THIS IS A PROCEDURE THAT MUST BE STOPPED AT ONCE
GLYPHOSATE IS A TOXIC POISON THAT CAUSES CANCER AND MORE.
Glyphosate Warnings Go MAINSTREAM
Monsanto ordered to pay $289 million in world's first Roundup cancer trial Reuters
Glyphosate herbicide, more commonly known as Roundup, is the world’s most commonly used herbicide. It is sprayed on everything from homeowner’s lawns to gigantic fields of “Roundup-Ready” genetically modified crops. Though ubiquitous, many research studies suggest that this weed-killing chemical is far from benign. Browse this roundup of information to learn about some of the dangers of glyphosate.
EPA Raised Residue Limits of Monsanto’s Toxic Chemical Glyphosate Herbicide
The toxic herbicide Roundup is an endocrine disruptor that has been linked to serious health impacts, and now the EPA is raising the allowing residue limits for many crops.
Hazards of the World’s Most Common Herbicide
New scientific studies link Roundup (glyphosate), the most widely used herbicide in the world, to a host of health risks, such as cancer, miscarriages and disruption of human sex hormones.
Roundup Weed Killer Kills More Than Weeds
Alarming new research on the health hazards of Roundup weed killer is shining a harsh light on a regulatory process that was meant to protect us.
GMO Debate Continues as Studies of Herbicides Reveal Chronic Health Problems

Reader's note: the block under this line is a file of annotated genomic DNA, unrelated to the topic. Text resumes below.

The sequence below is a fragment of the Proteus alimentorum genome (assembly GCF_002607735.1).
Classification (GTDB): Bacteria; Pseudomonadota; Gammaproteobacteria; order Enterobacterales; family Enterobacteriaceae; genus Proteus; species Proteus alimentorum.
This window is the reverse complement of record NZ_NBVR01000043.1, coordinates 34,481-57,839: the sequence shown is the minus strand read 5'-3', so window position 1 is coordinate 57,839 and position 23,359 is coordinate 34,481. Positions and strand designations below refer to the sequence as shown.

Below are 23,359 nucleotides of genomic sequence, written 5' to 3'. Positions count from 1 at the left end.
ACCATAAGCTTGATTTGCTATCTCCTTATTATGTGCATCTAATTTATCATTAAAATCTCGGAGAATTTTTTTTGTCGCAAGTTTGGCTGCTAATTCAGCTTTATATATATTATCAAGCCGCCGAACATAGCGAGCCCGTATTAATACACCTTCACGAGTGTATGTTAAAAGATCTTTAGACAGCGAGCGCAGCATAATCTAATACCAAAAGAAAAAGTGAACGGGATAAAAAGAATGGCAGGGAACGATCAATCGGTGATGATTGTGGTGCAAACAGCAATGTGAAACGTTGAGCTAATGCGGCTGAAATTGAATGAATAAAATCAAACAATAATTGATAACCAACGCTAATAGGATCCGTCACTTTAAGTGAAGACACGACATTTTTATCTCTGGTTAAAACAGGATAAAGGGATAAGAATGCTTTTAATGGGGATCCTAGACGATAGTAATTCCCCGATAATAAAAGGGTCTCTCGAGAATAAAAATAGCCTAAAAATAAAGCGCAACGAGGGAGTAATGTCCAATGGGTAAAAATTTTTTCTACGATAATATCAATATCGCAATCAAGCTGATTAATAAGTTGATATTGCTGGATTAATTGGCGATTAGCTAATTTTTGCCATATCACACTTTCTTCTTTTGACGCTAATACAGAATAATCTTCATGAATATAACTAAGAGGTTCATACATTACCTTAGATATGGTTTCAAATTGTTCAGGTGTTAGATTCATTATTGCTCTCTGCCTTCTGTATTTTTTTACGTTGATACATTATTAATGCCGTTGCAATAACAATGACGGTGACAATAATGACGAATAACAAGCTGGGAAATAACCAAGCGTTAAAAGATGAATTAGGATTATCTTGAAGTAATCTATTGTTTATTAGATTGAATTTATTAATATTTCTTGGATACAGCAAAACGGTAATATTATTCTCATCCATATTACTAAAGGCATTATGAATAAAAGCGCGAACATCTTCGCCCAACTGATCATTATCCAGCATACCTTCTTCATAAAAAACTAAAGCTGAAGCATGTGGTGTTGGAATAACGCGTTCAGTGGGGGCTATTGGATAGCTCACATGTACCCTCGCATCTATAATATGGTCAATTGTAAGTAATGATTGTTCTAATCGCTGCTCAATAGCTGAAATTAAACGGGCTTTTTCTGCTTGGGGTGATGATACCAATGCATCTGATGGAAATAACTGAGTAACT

Despite new studies proving glyphosate to be a harmful herbicide, the FDA has increased the limits allowed in fruits and vegetables — empowering Monsanto and refreshing the GMO debate.
Source: The Dangers of Glyphosate Herbicide
[An] "effective non-chemical weed control practices do exist. In organic farming, weed control is done without any herbicides. The aim is to maintain weed populations at manageable levels, recognising the value of weeds in providing food and habitats for a range of beneficial organisms liii” FOEE
Tackle weeds with these 5 less toxic alternatives to Roundup KGET
WHAT HAS HAPPENED TO THE MONARCH BUTTERFLY?
The extinction of certain butterfly species is not unheard of. The blueberry-colored Xerces blue disappeared from San Francisco years ago, and recently Fish and Wildlife announced that two subspecies — the rockland skipper and Zestos in South Florida — haven’t been seen since 2004 and are probably extinct. On top of that, pesticide use has also caused a collapse of other pollinators — wasps, beetles and especially honeybees. […] It happened as farmers and homeowners sprayed herbicides on milkweed plants, which serve as the butterflies’ nursery, food source and home. Washington Post
|Monarch butterfly feeding on Milkweed|
AND THAT'S NOT ALL FOLKS!